This paper presents our submission to task 10, Structured Sentiment Analysis of the SemEval 2022 competition. The task aims to extract all elements of the fine-grained sentiment in a text. We cast structured sentiment analysis to the prediction of the sentiment graphs following (Barnes et al., 2021), where nodes are spans of sentiment holders, targets and expressions, and directed edges denote the relation types between them. Our approach closely follows that of semantic dependency parsing (Dozat and Manning, 2018). The difference is that we use pre-trained language models (e.g., BERT and RoBERTa) as text encoder to solve the problem of limited annotated data. Additionally, we make improvements on the computation of cross attention and present the suffix masking technique to make further performance improvement. Substantially, our model achieved the Top-1 average Sentiment Graph F1 score on seven datasets in five different languages in the monolingual subtask.

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Self-Training with Differentiable Teacher
Simiao Zuo | Yue Yu | Chen Liang | Haoming Jiang | Siawpeng Er | Chao Zhang | Tuo Zhao | Hongyuan Zha
Findings of the Association for Computational Linguistics: NAACL 2022

Self-training achieves enormous success in various semi-supervised and weakly-supervised learning tasks. The method can be interpreted as a teacher-student framework, where the teacher generates pseudo-labels, and the student makes predictions. The two models are updated alternatingly. However, such a straightforward alternating update rule leads to training instability. This is because a small change in the teacher may result in a significant change in the student. To address this issue, we propose DRIFT, short for differentiable self-training, that treats teacher-student as a Stackelberg game. In this game, a leader is always in a more advantageous position than a follower. In self-training, the student contributes to the prediction performance, and the teacher controls the training process by generating pseudo-labels. Therefore, we treat the student as the leader and the teacher as the follower. The leader procures its advantage by acknowledging the follower’s strategy, which involves differentiable pseudo-labels and differentiable sample weights. Consequently, the leader-follower interaction can be effectively captured via Stackelberg gradient, obtained by differentiating the follower’s strategy. Experimental results on semi- and weakly-supervised classification and named entity recognition tasks show that our model outperforms existing approaches by large margins.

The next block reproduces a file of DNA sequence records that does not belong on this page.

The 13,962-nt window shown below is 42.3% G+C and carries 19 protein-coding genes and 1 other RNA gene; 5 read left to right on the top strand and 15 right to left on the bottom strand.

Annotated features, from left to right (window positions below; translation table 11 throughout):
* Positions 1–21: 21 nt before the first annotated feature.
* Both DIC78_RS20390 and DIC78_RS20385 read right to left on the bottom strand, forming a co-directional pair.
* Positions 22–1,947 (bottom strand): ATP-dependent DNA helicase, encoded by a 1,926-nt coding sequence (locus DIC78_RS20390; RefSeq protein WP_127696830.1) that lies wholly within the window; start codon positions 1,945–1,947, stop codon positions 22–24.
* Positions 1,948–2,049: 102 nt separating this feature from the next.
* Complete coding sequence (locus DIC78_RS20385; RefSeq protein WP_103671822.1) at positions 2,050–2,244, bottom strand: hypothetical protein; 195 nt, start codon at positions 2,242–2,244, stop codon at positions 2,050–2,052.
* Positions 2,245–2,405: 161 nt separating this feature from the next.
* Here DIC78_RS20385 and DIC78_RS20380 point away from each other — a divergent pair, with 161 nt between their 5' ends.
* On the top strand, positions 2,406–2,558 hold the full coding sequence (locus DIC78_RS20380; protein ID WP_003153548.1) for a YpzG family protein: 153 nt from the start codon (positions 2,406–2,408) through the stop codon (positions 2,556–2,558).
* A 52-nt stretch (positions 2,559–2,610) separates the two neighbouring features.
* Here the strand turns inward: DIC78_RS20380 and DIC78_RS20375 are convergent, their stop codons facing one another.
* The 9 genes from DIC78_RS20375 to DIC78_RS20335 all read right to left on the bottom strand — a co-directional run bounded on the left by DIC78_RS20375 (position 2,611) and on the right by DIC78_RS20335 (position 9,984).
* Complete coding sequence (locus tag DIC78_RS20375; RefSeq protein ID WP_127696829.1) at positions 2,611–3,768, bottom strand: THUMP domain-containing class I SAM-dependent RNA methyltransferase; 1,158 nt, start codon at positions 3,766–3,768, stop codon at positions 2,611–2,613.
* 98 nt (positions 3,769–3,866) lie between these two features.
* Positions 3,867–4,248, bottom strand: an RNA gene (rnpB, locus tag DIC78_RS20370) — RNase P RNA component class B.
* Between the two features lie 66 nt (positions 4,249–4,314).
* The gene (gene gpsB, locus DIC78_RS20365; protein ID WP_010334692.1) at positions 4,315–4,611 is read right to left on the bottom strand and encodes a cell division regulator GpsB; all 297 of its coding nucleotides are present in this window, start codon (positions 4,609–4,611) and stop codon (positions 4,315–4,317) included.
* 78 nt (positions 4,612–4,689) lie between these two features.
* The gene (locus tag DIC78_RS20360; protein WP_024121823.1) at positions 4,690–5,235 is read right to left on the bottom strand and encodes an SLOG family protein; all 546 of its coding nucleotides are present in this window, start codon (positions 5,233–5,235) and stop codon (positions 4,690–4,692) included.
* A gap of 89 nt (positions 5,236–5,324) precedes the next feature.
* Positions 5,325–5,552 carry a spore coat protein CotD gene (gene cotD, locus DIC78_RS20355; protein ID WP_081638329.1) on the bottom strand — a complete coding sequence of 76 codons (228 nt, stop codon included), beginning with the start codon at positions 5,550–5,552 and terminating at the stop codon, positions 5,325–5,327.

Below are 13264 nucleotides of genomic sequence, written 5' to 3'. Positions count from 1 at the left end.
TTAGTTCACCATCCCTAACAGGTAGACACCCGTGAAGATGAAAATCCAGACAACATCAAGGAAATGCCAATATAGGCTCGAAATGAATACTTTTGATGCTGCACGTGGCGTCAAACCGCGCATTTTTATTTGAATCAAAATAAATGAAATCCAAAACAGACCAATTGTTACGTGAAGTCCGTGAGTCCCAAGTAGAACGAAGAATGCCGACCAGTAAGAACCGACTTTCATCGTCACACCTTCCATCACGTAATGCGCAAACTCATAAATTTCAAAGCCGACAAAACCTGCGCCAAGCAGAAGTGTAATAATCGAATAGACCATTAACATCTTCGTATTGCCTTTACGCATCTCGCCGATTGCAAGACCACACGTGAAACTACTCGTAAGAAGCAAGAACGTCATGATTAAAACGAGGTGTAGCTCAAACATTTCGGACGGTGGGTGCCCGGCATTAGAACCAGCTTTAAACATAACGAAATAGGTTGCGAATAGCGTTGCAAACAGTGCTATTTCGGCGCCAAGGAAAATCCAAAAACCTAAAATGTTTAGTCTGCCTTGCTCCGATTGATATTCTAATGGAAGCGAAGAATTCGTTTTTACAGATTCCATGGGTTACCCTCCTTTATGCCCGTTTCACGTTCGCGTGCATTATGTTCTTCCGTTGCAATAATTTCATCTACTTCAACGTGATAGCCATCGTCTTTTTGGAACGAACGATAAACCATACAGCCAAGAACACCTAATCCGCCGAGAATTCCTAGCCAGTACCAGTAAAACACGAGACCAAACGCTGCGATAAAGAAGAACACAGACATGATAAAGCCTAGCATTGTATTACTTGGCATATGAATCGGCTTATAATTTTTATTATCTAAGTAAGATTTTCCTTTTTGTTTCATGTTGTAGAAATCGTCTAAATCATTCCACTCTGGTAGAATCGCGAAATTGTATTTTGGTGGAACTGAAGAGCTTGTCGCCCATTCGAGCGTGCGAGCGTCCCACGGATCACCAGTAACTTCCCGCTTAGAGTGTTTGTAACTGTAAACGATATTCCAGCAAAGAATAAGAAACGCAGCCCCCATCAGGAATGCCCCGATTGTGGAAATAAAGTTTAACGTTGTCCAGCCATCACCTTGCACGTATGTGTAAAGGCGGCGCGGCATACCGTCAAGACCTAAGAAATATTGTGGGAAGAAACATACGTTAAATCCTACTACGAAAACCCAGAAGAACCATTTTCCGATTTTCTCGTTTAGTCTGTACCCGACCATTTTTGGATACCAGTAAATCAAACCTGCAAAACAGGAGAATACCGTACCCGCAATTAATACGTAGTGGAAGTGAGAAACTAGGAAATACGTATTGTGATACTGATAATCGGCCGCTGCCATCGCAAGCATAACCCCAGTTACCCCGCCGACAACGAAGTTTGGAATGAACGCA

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MoEBERT: from BERT to Mixture-of-Experts via Importance-Guided Adaptation
Simiao Zuo | Qingru Zhang | Chen Liang | Pengcheng He | Tuo Zhao | Weizhu Chen
Proceedings of the 2022 Conference of the North American Chapter of the Association for Computational Linguistics: Human Language Technologies